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7 Films That Must Be Saved From Development Hell

Some films linger for years in the dusty vaults of studio development.

With Ghostbusters 3 - a notorious Development Hell-dweller - finally getting hosed down and shoved blinking into production, we've had a think about other projects that have been stuck in limbo for too long.

So as a helpful service to Hollywood, here's a few of the movies that clearly need to be transferred out of cold storage and into the fast-track microwave…

The Brazilian Job

The Pitch: Mark Wahlberg, Charlize Theron, Jason Statham, Seth Green and Mos Def get their crime team back together for a heist in Rio de Janeiro.

The original was a surprisingly fun, purist-annoying diversion. We want more. It's been six years now…

The Status: After a series of stops and starts, with various scripts written and junked, the movie seems no nearer to actually reaching the screen.

Plus the various actors are busy with their own projects, so scheduling must be a nightmare. “We're trying right now. They all want to do the sequel," blabbed producer Donald De Line as recently as this month. "We have a version at Paramount that we're talking very seriously about, so hopefully, if we're lucky in the next year we can pull it together."

Our Fix: Enough with the arsing about. Get all the actors’ representatives together in a room and hash out a schedule - even if it means they shoot some scenes at different times.

Also, get the Bourne stunt team together and throw enough money at Crank co-directors Brian Taylor and Mark Neveldine to let them go crazy.[page-break]

Fahrenheit 451

The Pitch: Ray Bradbury’s famous sci-fi tale of a world where books are seen as the source of rebellion and readers are hunted down.

The Status: Poor Frank Darabont has suffered some terrible luck trying to get this bad boy off the ground.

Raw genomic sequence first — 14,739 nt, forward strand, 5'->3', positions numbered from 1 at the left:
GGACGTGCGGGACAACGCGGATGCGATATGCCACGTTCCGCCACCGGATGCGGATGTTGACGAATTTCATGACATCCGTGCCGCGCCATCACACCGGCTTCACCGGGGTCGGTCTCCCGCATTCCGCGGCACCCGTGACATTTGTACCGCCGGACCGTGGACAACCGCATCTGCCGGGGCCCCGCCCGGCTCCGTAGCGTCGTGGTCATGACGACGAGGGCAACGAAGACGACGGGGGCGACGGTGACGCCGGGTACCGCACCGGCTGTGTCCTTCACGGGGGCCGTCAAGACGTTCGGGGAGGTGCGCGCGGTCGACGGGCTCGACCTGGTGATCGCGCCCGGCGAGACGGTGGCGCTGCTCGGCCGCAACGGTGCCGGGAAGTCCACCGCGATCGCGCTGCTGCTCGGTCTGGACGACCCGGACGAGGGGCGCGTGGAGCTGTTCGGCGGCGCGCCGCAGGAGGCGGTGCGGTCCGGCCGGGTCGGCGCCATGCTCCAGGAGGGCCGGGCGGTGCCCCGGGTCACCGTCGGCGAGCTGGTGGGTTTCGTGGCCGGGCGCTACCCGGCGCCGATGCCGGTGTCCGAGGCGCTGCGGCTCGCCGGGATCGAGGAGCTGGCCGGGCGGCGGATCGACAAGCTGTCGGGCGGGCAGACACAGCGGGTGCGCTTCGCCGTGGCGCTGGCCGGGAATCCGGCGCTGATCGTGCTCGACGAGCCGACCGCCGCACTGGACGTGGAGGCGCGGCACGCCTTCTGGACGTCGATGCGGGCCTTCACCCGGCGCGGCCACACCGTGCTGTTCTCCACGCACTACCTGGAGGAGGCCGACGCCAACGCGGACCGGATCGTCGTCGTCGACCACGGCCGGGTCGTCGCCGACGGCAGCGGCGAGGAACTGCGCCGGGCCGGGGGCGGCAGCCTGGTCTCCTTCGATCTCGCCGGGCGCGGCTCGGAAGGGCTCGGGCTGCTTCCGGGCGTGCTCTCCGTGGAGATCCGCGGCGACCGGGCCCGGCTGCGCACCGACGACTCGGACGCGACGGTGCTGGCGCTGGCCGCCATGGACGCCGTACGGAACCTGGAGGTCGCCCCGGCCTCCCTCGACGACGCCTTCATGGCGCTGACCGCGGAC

It’s been in the works since at least 2003, crawling close to a greenlight many times before being shut down. The director even went to Hungary to scout locations at one point, while his Green Mile star Tom Hanks was briefly attached for a while.

Our Fix: Let Darabont be Darabont. While he probably won’t get exactly the budget he needs to make his perfect vision of the film, someone needs to step up and realise he could be on to something amazing here. Give Frank a few pennies and artistic freedom and he comes up with the likes of The Mist...

Oh, and prod Hanks into going back - that’ll help ease the studio money worries. [page-break]

Rendezvous With Rama

The Pitch: A sprawling, futuristic tale of a massive, mysterious space vessel arriving in the solar system sparks an exploration and several revelations about man’s destiny.

The Status: David Fincher and Morgan Freeman have been trying to wrangle Arthur C Clarke’s epic tome onto the big screen for more than six years now.

The sheer size, scale and scope of the thing seems to have finally defeated them – at least for now. "It looks like it's not going to happen," said Fincher recently. "There's no script and as you know, Morgan Freeman's not in the best of health right now. We've been trying to do it but it's probably not going to happen." Even worse, the IMDB page for the movie has been removed…

Our Fix: We’re not sure this one can actually work as a movie. But perhaps a canny channel like HBO could step up and do something truly different - a story so big could be much more easily told over several hours of well-funded TV.

And never mind Fincher - get Darren Aronofsky involved. He worked wonders with The Fountain. Oh yes he did.[page-break]

A Confederacy Of Dunces

The Pitch: John Kennedy Toole’s comedy novel finds the lazy yet intelligent Ignatius J Reilly content to live with his mother. But then he suddenly has to go and get a job to survive...